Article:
Matt Damon is back as "Jason Bourne" - his 4th time in the role! Our movie critic Paul McGuire Grimes from Paul's Trip to the Movies shares his thoughts on Damon's return to the series. Plus, he's got a Netflix pick that'll make you feel like you're back in the 80s!
JASON BOURNE (theatrical release)
It’s been nine years since Matt Damon donned the identity of Jason Bourne, and boy does it feel great to have him been in such a memorable role. Bourne has been lying low passing his days as a rough street boxer. Julia Stiles is also back as Nicky Parsons, Bourne’s contact regarding the Treadstone Project. She’s at her rope’s end and wants to expose the CIA for all of their secretive wrongdoings. She’s caught in Iceland transferring a massive amount of Black Ops files, which leads to a huge breach within the CIA. Treadstone, Blackbriar are two of the files along with a new program called Ironhand. The breach is thought to be worse than a Snowden attack. Nicky Parsons tracks down Bourne in Athens to give him the intel on Ironhand, but the CIA is hot on their trail. He’s Bourne after all, so he is able to flee, starting another cat and mouse chase between the two parties. The contents of Ironhand open his eyes to the truth about his past and the connections his father once had to the CIA.
-Starring: Matt Damon, Julia Stiles, Tommy Lee Jones, Alicia Vikander, Vincent Cassel
-Damon looks as gruff and unstoppable as ever. He says few words throughout the movie, but he’s a force to be reckoned with.
-Written and directed by Paul Greengrass, who also directed The Bourne Supremacy (#2) and The Bourne Ultimatum (#3) Damon said he would only come back from Paul Greengrass was involved. Does not have any connection to the spinoff The Bourne Legacy, which starred Jeremy Renner.
-Much like the original trilogy this film consists of chase sequence after chase sequence as the CIA tracks Bourne across the globe to: Russia, Athens, Berlin, London, and Las Vegas. Each sequence is shot well, fast-paced, yet controlled and easy to follow
-The story not only deals with the past and how David Webb became Jason Bourne, but lives in the present with a subplot involving the CEO of a social media platform who finds himself caught in a web with Tommy Lee Jones’ CIA director who wants the tech guru’s help with illegal Big Brother-style global surveillance.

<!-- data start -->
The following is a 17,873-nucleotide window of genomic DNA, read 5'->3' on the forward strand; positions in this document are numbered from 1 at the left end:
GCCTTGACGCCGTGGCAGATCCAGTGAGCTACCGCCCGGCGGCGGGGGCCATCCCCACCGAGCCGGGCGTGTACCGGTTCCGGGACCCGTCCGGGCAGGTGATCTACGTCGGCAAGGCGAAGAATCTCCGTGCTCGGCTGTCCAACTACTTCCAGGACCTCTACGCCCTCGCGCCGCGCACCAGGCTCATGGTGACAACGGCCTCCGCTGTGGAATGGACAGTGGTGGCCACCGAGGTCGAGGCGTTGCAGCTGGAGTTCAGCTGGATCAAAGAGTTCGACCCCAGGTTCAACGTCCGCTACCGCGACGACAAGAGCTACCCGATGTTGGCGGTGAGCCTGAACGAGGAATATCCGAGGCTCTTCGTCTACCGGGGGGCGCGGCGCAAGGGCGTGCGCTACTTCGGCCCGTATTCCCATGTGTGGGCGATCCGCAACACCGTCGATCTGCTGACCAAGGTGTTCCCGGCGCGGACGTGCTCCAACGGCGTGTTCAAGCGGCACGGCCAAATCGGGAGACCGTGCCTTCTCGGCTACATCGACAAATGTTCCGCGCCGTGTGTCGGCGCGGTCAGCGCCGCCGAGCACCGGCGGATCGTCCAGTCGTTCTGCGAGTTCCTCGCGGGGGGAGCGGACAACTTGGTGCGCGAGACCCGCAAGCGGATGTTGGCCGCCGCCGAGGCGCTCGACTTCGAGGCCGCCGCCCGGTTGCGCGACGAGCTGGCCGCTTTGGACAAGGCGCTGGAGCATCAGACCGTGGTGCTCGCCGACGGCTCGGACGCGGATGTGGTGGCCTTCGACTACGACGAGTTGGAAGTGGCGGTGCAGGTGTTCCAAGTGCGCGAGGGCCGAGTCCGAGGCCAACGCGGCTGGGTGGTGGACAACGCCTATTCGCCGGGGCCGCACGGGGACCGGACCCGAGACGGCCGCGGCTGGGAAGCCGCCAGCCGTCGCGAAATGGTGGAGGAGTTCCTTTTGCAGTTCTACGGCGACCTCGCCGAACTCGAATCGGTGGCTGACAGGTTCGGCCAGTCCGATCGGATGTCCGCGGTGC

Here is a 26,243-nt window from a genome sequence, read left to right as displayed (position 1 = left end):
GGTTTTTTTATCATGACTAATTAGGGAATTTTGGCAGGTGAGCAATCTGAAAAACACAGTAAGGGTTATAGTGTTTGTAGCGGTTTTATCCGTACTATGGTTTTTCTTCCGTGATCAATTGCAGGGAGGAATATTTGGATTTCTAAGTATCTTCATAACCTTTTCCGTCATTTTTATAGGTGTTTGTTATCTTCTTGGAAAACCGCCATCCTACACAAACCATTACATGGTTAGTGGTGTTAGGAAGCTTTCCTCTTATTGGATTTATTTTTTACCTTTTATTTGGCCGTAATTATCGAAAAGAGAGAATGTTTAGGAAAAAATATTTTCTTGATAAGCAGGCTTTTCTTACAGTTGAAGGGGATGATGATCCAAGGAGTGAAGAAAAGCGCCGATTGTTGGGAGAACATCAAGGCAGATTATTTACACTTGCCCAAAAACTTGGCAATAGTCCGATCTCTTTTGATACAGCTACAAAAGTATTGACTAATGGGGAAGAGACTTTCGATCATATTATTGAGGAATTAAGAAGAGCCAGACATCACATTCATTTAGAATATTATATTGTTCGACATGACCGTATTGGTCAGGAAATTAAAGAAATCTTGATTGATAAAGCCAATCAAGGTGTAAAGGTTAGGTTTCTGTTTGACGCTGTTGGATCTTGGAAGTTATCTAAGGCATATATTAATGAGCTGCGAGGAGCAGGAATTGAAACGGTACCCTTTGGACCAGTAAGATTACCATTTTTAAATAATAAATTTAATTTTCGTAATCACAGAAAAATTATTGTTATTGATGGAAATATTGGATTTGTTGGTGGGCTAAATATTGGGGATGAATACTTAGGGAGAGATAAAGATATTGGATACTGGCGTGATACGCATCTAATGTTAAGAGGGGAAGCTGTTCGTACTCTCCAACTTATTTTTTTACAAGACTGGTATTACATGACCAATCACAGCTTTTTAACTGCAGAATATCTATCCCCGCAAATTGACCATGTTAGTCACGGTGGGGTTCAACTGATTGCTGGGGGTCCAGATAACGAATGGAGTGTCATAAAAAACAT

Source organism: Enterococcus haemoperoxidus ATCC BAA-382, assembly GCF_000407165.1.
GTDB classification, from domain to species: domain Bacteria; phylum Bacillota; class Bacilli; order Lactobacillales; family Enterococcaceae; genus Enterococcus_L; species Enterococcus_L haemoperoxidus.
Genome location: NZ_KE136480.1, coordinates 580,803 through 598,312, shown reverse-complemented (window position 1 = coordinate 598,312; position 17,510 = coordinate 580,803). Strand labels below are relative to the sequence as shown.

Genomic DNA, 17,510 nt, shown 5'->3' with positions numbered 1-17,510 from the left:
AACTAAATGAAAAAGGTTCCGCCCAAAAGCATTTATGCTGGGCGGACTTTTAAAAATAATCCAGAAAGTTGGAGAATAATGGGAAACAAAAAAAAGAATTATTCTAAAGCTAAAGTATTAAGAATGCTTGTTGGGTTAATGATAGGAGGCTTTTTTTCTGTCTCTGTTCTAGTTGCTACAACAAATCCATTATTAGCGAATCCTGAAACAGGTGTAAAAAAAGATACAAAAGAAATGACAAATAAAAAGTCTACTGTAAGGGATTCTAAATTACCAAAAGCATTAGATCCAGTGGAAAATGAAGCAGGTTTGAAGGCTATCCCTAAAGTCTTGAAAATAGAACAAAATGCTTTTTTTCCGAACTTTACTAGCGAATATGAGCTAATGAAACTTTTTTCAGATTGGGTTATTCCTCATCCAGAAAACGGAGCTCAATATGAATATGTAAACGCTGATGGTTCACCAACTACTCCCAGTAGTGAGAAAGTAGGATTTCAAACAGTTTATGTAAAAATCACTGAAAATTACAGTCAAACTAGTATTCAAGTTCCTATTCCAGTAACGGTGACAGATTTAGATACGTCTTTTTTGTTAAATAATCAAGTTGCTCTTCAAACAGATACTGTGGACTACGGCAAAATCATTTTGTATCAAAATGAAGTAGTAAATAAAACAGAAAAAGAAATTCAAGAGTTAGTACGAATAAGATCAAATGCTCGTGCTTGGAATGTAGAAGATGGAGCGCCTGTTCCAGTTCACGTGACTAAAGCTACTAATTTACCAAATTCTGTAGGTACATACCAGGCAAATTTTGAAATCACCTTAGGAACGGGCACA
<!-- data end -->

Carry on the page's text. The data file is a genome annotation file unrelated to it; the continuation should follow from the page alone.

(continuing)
-There are enough flashbacks and quick references to past events to satisfy anyone coming into this without having seen the other three.
Is It Worth Your Trip to the Movies? Thanks to Damon, Bourne’s a tried and true character. Sign me up for more.
RATING: 3.5 out of 5 TICKET STUBS
STRANGER THINGS (Home release)
Netflix continues to take the pop culture zeitgeist by storm with their original content. Much like House of Cards or Orange is the New Black, their new series, Stranger Things, have left people glued to their TVs binging on a nostalgic trip back to the 1980s. It’s set in an Indiana town in 1983 with four young boys enjoying a fun night in playing Dungeons and Dragons. After Will Byers bikes home that night, he is attacked by a mysterious creature and vanishes into thin air. His mother, Joyce, becomes convinced that a paranormal creature has snatched her son. She falls down this rabbit hole oftentimes causing a scene and tearing her house a part as she believes Will may now been trapped her in walls. Shortly after his disappearance, a mysterious young girl with a shaved head shows up without any connection to anyone in town. Will’s friends secretly take her in and learn she may know of his whereabouts. She barely speaks a word but has telekinetic powers. Joyce, the boys, and the local police sheriff all stop at nothing to find Will even if it means going up against a government-led agency conducting experimental trials behind closed doors.
-Only eight episodes total in the first season, each lasting 45-55 minutes. It’s very easy to binge as you will instantly get hooked. Sci-fi, mystery, family drama, supernatural, fantasy, horror all rolled together.
-Even if this isn’t your standard genre of choice, give it a try. There’s so much emotion put into it for a many of the characters that you can easily connect to someone’s plight whether it’s the mother or the boys. I found myself in tears by the end of the final episode.
-Heavily influenced 1980s pop culture like The Goonies, Dungeons and Dragons, and the works of Steven Spielberg (E.T, Close Encounters) Stephen King (Carrie, Firestarter, IT, Stand By Me), John Carpenter (The Thing). If you’re as obsessed with that time period like me, you’ll notice so many little touches along the way without it feeling like a copycat.
-Feels like a large-scale movie that is broken out into eights parts versus your standard television series. You can’t jump in mid-way through as it’s one storyline that is fleshed out and explored as various characters are affected and come together to find Will.
-Winona Ryder is making a career comeback playing Joyce. Her acting may feel a bit off at the beginning, but she’s just as unhinged as any mother would be who is trying to find their child. Other notable faces include David Harbour (The Newsroom) as the sheriff and Matthew Modine as the head of the government agency. He’s the main human villain in the series.
-The attention to detail is stunning as it looks like it was made in the ‘80s. One breakout aspect of the show is the synthesizer-based score. It really captures the period and adds a pulsating drive to each episode.